Soon after he deployed to southern Afghanistan this spring, Lieutenant Commander Nathan Solomon, a Navy chaplain, learned of a disconcerting and persistent belief among the locals in northern Marja: the Afghan soldiers stationed there weren’t Muslim. The Taliban had convinced many in this stretch of Helmand province that the Afghan soldiers—most of whom were from northern and eastern Afghanistan and spoke Dari instead of Pashto, the local language—were nearly as foreign as the U.S. marines patrolling alongside them.
Solomon and his Afghan liaison, Abdul Khabir, a mullah and an army captain, suggested that installing audio speakers at the joint patrol bases to announce the five-times-daily Muslim call to prayer might help. The first speakers brought quick results. “We didn’t know they pray like we do,” one man told a joint patrol of marines and Afghan soldiers. “It makes us trust them more, knowing we all share the same faith.”
A chaplain since 1999, Solomon had arrived for his first Afghanistan deployment ready to deliver sermons, lead Bible studies, and offer counsel about marital problems, fear, and the sharp grief of losing friends. He has performed those staples of military chaplaincy, but he and his colleagues have also increasingly found themselves in the unexpected role of counterinsurgent.
This is tricky territory for chaplains, whose job is to facilitate religious expression, but not, as noncombatants, to participate in the prosecution of war. That’s an easy distinction on a battlefield: say prayers with the troops; don’t fight beside them. But what about when interpretations of religion can either feed violence or quell it?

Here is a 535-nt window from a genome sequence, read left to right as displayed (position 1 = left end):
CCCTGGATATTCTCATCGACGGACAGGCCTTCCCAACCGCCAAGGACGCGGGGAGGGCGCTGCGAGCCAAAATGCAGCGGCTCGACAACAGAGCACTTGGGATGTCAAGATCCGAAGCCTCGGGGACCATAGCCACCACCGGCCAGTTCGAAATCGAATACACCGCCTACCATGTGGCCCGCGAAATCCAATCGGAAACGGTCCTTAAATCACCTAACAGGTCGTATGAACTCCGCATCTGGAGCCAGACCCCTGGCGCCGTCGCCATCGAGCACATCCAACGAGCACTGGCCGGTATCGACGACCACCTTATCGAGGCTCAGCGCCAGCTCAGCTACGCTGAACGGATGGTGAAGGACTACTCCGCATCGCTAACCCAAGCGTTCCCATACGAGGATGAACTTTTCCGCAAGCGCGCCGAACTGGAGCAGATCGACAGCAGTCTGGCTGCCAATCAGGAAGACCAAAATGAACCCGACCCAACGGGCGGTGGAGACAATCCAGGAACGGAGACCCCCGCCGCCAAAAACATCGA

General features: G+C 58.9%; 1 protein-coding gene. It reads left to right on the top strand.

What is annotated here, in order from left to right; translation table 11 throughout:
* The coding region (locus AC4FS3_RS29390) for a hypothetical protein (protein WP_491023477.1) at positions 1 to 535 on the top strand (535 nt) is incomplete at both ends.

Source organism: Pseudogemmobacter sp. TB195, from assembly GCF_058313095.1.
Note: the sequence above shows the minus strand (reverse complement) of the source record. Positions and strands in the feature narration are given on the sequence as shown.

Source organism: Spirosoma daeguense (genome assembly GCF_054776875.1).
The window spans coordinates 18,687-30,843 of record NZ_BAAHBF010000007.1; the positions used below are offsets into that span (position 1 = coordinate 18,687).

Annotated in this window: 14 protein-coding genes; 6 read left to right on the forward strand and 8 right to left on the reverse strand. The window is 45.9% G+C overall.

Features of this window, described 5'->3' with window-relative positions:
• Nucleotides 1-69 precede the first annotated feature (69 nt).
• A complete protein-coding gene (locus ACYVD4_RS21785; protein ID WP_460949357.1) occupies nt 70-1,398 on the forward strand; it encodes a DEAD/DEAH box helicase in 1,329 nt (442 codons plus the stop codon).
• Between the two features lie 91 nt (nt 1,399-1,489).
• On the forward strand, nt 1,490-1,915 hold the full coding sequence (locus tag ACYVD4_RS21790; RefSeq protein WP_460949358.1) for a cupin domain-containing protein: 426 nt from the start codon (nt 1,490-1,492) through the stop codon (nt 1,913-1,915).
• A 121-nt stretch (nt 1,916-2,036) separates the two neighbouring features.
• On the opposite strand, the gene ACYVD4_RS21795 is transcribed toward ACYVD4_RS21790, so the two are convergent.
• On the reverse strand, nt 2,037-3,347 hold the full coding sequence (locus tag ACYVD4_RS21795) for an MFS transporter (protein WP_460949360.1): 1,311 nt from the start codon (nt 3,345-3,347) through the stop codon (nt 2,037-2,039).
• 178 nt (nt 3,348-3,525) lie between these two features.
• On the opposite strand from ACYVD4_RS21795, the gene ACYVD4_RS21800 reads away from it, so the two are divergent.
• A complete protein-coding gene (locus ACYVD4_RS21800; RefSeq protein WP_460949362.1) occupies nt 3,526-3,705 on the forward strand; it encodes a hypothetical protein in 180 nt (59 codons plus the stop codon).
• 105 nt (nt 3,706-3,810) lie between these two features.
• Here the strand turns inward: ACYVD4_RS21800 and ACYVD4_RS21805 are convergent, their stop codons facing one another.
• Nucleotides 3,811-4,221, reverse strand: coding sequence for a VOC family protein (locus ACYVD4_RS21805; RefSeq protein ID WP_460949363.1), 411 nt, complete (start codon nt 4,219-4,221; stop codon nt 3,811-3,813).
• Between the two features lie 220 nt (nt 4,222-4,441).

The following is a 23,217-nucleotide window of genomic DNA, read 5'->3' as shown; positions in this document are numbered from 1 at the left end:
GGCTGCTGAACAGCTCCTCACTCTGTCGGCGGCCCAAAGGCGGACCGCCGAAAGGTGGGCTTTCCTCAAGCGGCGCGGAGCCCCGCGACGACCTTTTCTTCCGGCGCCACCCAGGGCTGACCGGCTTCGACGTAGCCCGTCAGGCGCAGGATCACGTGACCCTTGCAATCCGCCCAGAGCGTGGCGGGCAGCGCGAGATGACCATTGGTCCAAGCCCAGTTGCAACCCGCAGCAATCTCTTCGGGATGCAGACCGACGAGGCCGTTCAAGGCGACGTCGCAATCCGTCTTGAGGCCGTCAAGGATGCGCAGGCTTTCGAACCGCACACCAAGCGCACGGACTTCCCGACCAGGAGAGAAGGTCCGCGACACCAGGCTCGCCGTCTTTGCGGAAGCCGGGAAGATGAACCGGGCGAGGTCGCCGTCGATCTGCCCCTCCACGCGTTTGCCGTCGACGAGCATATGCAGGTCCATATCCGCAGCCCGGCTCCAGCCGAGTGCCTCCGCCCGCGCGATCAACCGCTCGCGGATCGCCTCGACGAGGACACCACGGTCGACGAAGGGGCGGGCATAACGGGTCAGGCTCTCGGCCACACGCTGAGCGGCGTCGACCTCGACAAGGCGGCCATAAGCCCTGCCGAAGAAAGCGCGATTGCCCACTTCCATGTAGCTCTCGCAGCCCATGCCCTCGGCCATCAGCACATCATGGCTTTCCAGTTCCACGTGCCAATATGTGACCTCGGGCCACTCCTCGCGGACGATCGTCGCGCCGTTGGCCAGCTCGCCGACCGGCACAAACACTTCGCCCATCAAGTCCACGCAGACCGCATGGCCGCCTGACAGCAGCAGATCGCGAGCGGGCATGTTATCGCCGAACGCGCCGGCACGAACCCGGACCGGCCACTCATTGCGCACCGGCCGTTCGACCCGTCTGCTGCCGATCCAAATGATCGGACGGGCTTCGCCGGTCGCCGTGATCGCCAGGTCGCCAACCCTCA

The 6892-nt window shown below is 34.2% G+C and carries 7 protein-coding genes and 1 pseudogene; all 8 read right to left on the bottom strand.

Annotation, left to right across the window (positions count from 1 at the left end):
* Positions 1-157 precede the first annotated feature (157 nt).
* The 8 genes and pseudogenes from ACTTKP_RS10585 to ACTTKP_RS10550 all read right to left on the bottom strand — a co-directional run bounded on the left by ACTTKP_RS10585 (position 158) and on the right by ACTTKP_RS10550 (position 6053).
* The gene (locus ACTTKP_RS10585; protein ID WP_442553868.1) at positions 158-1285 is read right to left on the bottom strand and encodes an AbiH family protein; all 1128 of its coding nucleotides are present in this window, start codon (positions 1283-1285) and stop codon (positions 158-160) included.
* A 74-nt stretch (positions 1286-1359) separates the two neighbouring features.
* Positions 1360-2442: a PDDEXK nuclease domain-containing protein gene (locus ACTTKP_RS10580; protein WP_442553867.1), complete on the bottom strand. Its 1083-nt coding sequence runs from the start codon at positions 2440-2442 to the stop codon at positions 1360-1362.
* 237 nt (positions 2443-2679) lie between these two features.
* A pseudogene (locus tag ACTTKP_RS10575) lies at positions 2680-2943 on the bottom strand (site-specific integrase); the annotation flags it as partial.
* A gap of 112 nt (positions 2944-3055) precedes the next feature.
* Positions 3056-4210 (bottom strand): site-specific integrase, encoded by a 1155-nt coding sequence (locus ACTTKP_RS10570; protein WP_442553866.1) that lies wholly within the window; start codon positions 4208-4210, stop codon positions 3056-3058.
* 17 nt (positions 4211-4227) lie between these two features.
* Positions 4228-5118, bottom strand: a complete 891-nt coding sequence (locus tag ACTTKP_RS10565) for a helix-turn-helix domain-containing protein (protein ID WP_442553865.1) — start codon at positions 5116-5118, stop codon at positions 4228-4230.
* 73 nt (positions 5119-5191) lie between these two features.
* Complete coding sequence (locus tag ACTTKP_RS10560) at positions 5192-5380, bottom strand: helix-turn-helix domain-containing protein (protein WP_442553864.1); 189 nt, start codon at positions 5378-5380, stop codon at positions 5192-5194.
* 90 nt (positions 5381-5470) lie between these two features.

For years, America viewed religion in Afghanistan as a minefield. Worried that the war on terror would be seen as a crusade against Islam, the U.S. military mostly tried not to cause offense, and instead focused on killing insurgents and building up the local government, economy, and security forces. But the Taliban has long wielded religion as a weapon, presenting the Talibs as true believers, and coalition forces and their Afghan allies as infidels and apostates. Though the U.S. military’s counterinsurgency manual makes slight mention of religion, the few references neatly summarize Taliban efforts:
Islamic extremists use perceived threats to their religion by outsiders to mobilize support for their insurgency and justify terrorist tactics … Effective insurgent propaganda can also turn an artificial problem into a real one.
In their patch of Helmand, Solomon and his Afghan and American colleagues started meeting this spring to brainstorm ways to counter the Taliban’s message.
“The Taliban are Muslim too, but they do bad things against Islam,” Khabir’s assistant, Sergeant Muhammad Nabi, another mullah, told 20 American and Afghan soldiers and religious advisers crowded into a tent in May. “Islam doesn’t say ‘Kill the people, bury IEDs in the road, and ambush the Afghan army.’ Islam doesn’t say ‘Do suicide attacks against other Muslims.’ We have to talk to those who have dark ideas.”
The relative lack of education in rural Afghanistan complicates this challenge. Many of the area’s mullahs, the equivalent of small-town preachers, can’t read and write in Pashto, never mind Arabic, the language of the Koran. That makes it hard for them to deeply understand the Koran and the tenets of Islam, and easy for the Taliban to spread its version of both the duties of good Muslims and the motivations of the Afghan and coalition security forces.